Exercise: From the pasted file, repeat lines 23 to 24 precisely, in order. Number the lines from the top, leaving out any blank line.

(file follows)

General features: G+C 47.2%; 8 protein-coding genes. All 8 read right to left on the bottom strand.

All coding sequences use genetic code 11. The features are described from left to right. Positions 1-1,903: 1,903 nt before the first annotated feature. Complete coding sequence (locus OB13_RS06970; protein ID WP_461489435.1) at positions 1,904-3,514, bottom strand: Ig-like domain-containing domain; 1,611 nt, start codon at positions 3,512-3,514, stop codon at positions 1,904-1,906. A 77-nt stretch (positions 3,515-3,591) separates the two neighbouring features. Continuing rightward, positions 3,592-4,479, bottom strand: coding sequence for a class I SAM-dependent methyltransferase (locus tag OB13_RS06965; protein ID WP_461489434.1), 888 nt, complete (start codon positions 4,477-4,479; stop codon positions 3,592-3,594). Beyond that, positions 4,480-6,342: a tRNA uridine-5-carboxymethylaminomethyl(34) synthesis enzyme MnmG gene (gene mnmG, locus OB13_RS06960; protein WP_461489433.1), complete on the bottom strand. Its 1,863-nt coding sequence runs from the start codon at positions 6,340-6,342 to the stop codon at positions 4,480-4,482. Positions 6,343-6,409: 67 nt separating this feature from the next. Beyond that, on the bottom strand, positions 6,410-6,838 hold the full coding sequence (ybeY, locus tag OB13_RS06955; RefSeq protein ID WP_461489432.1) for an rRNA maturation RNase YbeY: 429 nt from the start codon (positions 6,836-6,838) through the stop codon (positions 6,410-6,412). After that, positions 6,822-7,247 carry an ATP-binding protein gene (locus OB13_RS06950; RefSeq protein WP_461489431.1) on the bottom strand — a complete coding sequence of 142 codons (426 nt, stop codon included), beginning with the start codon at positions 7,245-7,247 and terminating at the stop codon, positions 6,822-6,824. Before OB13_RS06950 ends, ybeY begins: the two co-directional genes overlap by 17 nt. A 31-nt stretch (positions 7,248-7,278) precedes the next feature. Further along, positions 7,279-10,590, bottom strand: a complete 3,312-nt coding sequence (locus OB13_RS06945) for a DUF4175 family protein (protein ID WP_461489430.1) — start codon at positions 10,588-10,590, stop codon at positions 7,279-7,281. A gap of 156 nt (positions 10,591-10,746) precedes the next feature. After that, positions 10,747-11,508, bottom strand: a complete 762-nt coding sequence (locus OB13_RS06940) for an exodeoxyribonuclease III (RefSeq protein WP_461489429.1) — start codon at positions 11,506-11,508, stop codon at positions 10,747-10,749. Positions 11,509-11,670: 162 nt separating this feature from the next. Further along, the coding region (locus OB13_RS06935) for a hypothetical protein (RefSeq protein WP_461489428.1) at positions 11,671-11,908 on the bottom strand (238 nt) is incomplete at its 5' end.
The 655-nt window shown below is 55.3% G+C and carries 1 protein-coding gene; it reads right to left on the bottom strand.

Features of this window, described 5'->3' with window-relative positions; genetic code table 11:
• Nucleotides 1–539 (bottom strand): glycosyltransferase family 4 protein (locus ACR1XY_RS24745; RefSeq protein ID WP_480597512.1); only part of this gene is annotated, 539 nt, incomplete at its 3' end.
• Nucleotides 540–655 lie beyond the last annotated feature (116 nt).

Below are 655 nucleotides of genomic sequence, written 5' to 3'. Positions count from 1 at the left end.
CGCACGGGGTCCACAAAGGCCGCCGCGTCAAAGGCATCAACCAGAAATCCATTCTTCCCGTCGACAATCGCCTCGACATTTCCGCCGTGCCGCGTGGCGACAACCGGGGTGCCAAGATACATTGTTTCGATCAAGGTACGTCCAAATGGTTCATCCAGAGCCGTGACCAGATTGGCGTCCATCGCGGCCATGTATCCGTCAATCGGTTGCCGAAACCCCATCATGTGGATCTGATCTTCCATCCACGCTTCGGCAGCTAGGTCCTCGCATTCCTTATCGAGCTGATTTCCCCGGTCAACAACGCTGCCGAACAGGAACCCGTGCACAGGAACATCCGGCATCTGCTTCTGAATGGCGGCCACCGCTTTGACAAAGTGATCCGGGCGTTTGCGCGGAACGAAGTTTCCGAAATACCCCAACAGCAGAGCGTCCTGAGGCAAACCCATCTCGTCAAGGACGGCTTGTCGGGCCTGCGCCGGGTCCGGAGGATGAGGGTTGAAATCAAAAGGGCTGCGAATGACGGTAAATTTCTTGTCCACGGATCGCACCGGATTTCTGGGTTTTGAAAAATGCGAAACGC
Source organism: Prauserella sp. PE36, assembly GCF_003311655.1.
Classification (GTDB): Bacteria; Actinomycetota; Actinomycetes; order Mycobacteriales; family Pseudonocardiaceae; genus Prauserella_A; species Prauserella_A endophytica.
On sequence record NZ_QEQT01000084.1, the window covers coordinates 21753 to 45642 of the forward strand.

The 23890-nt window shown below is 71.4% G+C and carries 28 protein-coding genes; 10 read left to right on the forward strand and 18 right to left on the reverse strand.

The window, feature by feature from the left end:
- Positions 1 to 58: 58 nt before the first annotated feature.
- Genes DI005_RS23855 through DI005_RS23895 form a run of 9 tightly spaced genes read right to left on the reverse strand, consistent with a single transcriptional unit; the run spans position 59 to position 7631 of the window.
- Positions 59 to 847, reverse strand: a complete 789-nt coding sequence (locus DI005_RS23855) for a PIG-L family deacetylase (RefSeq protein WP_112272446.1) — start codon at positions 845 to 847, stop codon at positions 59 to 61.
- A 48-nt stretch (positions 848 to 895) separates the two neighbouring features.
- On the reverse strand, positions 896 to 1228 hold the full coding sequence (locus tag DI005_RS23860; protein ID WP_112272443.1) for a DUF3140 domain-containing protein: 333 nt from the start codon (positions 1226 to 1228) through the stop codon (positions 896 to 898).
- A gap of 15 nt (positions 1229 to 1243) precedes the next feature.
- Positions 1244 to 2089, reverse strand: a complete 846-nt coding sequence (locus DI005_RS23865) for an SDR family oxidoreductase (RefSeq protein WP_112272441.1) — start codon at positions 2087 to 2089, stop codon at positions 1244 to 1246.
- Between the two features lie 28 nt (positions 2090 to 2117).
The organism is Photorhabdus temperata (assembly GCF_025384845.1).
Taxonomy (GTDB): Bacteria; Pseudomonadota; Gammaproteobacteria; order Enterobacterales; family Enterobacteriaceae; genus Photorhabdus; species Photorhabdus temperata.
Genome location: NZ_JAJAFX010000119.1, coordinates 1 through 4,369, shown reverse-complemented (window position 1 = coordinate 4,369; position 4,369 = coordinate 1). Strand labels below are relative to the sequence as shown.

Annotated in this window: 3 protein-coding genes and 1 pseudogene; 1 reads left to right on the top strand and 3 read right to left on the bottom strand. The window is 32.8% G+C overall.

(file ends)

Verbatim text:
Taxonomy (GTDB): Bacteria; Pseudomonadota; Gammaproteobacteria; order Enterobacterales; family Enterobacteriaceae; genus Photorhabdus; species Photorhabdus temperata.
Genome location: NZ_JAJAFX010000119.1, coordinates 1 through 4,369, shown reverse-complemented (window position 1 = coordinate 4,369; position 4,369 = coordinate 1). Strand labels below are relative to the sequence as shown.